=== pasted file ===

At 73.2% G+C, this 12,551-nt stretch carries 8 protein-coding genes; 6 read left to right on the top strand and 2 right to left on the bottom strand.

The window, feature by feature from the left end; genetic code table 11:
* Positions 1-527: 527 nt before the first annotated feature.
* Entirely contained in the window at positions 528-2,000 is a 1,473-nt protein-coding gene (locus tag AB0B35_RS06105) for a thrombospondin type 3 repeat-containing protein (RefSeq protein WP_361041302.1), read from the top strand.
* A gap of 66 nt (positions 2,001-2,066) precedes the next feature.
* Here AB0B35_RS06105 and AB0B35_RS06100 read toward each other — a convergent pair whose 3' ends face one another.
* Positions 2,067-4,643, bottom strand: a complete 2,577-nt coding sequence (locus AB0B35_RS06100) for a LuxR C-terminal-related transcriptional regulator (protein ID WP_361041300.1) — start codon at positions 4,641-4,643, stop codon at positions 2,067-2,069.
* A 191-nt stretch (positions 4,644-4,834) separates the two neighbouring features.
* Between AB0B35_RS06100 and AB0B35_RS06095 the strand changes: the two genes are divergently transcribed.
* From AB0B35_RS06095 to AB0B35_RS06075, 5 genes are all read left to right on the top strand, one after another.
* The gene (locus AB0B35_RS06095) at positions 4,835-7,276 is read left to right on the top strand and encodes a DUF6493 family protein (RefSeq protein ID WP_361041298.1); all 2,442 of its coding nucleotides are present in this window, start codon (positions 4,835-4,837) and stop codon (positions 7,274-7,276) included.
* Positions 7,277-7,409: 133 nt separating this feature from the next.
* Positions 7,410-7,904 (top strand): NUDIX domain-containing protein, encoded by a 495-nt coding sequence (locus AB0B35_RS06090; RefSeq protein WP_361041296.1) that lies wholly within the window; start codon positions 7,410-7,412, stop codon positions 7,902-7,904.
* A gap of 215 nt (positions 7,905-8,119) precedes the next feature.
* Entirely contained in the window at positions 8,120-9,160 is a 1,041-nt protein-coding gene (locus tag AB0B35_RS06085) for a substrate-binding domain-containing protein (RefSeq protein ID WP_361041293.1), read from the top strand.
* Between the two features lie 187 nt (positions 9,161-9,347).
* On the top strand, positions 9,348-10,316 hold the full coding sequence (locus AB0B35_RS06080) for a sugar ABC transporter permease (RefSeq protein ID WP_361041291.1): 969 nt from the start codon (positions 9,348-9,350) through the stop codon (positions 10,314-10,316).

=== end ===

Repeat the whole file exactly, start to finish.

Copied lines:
At 73.2% G+C, this 12,551-nt stretch carries 8 protein-coding genes; 6 read left to right on the top strand and 2 right to left on the bottom strand.

The window, feature by feature from the left end; genetic code table 11:
* Positions 1-527: 527 nt before the first annotated feature.
* Entirely contained in the window at positions 528-2,000 is a 1,473-nt protein-coding gene (locus tag AB0B35_RS06105) for a thrombospondin type 3 repeat-containing protein (RefSeq protein WP_361041302.1), read from the top strand.
* A gap of 66 nt (positions 2,001-2,066) precedes the next feature.
* Here AB0B35_RS06105 and AB0B35_RS06100 read toward each other — a convergent pair whose 3' ends face one another.
* Positions 2,067-4,643, bottom strand: a complete 2,577-nt coding sequence (locus AB0B35_RS06100) for a LuxR C-terminal-related transcriptional regulator (protein ID WP_361041300.1) — start codon at positions 4,641-4,643, stop codon at positions 2,067-2,069.
* A 191-nt stretch (positions 4,644-4,834) separates the two neighbouring features.
* Between AB0B35_RS06100 and AB0B35_RS06095 the strand changes: the two genes are divergently transcribed.
* From AB0B35_RS06095 to AB0B35_RS06075, 5 genes are all read left to right on the top strand, one after another.
* The gene (locus AB0B35_RS06095) at positions 4,835-7,276 is read left to right on the top strand and encodes a DUF6493 family protein (RefSeq protein ID WP_361041298.1); all 2,442 of its coding nucleotides are present in this window, start codon (positions 4,835-4,837) and stop codon (positions 7,274-7,276) included.
* Positions 7,277-7,409: 133 nt separating this feature from the next.
* Positions 7,410-7,904 (top strand): NUDIX domain-containing protein, encoded by a 495-nt coding sequence (locus AB0B35_RS06090; RefSeq protein WP_361041296.1) that lies wholly within the window; start codon positions 7,410-7,412, stop codon positions 7,902-7,904.
* A gap of 215 nt (positions 7,905-8,119) precedes the next feature.
* Entirely contained in the window at positions 8,120-9,160 is a 1,041-nt protein-coding gene (locus tag AB0B35_RS06085) for a substrate-binding domain-containing protein (RefSeq protein ID WP_361041293.1), read from the top strand.
* Between the two features lie 187 nt (positions 9,161-9,347).
* On the top strand, positions 9,348-10,316 hold the full coding sequence (locus AB0B35_RS06080) for a sugar ABC transporter permease (RefSeq protein ID WP_361041291.1): 969 nt from the start codon (positions 9,348-9,350) through the stop codon (positions 10,314-10,316).